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Redefining Imminence: The Use of Force Against Threats and Armed Attacks in the 21st Century

Contemporary global security threats pose a serious challenge to the existing international legal regime on the use of force. Preventing the potentially devastating consequences of an unconventional armed attack launched by terrorist groups or hostile governments might
require an earlier action. Yet, international law seriously restricts the ability of States to response to such risks using military force in the absence of an actual or imminent armed attack, or the Security Council authorization. The US National Security Strategy of 2002
seeks to modify the current regime by expanding the narrow standard of imminence that traditionally defines the scope of justifiable unilateral action against threatened attacks. More ambitiously, it pushes aside the normative restraints to the launch of preventive military strikes by declaring the willingness of the US administration to act alone against more remote threats before they have fully materialized. This paper addresses the tension between the existing legal rules governing the unilateral use of force and the assertions that these rules should be expansively interpreted, or even modified, to properly reflect the compelling needs of the new security environment. It seeks to evaluate, in abstract terms, the ramifications of such proposals and lays out the dimensions of the possible normative change.

Mostra/Nascondi contenuto.
3 1. Introduction To put it simply, and, I fear, through a banality it may not deserve, the message is that there must be limits to the exercise of power … and that when professional men and women engage in an argument about what is lawful and what is not, they are engaged in a politics that imagines the possibility of a community … allowing a meaningful distinction between lawful constraint and the application of naked power. (Marti Koskenniemi, The Gentle Civilizer of Nations, p. 503) Drafted at the conclusion of the most destructive war in history, the UN Charter sought to prevent aggressive war by eliminating virtually all uses of force between States, save in cases of self-defence against an armed attack or under authorization of the Security Council when there was a clearly identified threat to international peace and security. Six decades later, however, inter-state wars are no longer the main threat to the stability of the international system. Rather, asymmetrical warfare, launched by international terrorist organizations and hostile governments holding weapons of mass destruction,1 has been widely recognized as today’s most serious security risk. This mismatch between the contemporary threat environment and international legal rules on the use of force generated a degree of scepticism among statesmen and scholars as to whether the existing international rules are still applicable to the rapidly changing security context. Indeed, the law governing recourse to military force in international relations remains fundamentally stable even in the 21st Century, but some challenges have been posed. One of the most complex and controversial is the call for a more permissive approach to the use of force in self-defence in international law allowing the doctrine to adapt to the specific character of the modern security threats. The US National Security Strategy,2 released in September 2002, reflects precisely this challenge, proposing, in effect, two ways of adapting the law to the new circumstances: the first is to reformulate the traditional standard of imminence that arguably enables States to strike first at an adversary that is about to attack; the second is to drop it altogether. 1 The phrase ‘hostile governments’ refers in this paper to governments with weapons of mass destruction that manifest certain hostile intent and/or support the activities of terrorist groups residing within their territories. 2 The National Security Strategy of the United States of America (17 September 2002), <http://www.whitehouse.gov/nsc/nss.pdf>.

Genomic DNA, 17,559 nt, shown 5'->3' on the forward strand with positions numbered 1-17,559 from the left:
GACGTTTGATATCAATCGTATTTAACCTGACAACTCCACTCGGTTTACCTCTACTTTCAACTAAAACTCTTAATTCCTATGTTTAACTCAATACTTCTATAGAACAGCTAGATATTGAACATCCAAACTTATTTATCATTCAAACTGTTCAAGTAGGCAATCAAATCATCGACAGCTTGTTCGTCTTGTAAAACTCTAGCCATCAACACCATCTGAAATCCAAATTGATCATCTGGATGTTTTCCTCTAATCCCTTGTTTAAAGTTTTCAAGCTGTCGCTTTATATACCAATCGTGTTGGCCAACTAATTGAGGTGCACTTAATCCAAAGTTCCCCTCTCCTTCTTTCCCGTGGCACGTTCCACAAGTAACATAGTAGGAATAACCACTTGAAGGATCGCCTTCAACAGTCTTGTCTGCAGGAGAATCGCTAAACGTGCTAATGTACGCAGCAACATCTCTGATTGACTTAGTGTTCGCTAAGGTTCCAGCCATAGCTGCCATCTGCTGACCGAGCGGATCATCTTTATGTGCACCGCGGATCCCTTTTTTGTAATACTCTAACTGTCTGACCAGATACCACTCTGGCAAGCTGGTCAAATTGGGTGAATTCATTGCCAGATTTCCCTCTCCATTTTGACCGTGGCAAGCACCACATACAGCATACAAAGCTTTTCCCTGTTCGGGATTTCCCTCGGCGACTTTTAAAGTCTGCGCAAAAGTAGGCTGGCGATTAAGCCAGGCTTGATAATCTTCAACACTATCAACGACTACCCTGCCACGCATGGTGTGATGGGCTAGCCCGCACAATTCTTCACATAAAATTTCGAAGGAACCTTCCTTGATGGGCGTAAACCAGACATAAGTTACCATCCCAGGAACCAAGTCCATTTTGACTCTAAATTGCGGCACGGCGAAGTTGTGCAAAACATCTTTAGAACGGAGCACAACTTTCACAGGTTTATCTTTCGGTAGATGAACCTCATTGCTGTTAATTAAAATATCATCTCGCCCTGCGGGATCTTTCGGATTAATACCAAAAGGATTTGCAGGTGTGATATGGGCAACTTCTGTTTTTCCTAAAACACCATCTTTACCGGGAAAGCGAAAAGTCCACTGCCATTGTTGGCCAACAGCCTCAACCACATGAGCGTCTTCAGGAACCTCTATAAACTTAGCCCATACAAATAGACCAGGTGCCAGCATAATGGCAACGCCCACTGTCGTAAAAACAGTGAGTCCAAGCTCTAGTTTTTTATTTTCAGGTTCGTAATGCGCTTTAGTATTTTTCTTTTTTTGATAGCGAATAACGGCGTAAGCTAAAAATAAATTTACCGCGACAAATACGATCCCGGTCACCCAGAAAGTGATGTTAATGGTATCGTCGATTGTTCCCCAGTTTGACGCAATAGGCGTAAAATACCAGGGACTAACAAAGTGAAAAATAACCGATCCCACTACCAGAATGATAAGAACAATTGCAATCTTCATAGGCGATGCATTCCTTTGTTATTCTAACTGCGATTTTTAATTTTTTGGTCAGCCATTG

International thesis/dissertation

Facoltà: Law

Autore: Dominika Svarc Contatta »

Composta da 45 pagine.

 

Questa tesi ha raggiunto 631 click dal 23/01/2006.

 

Consultata integralmente 4 volte.

Disponibile in PDF, la consultazione è esclusivamente in formato digitale.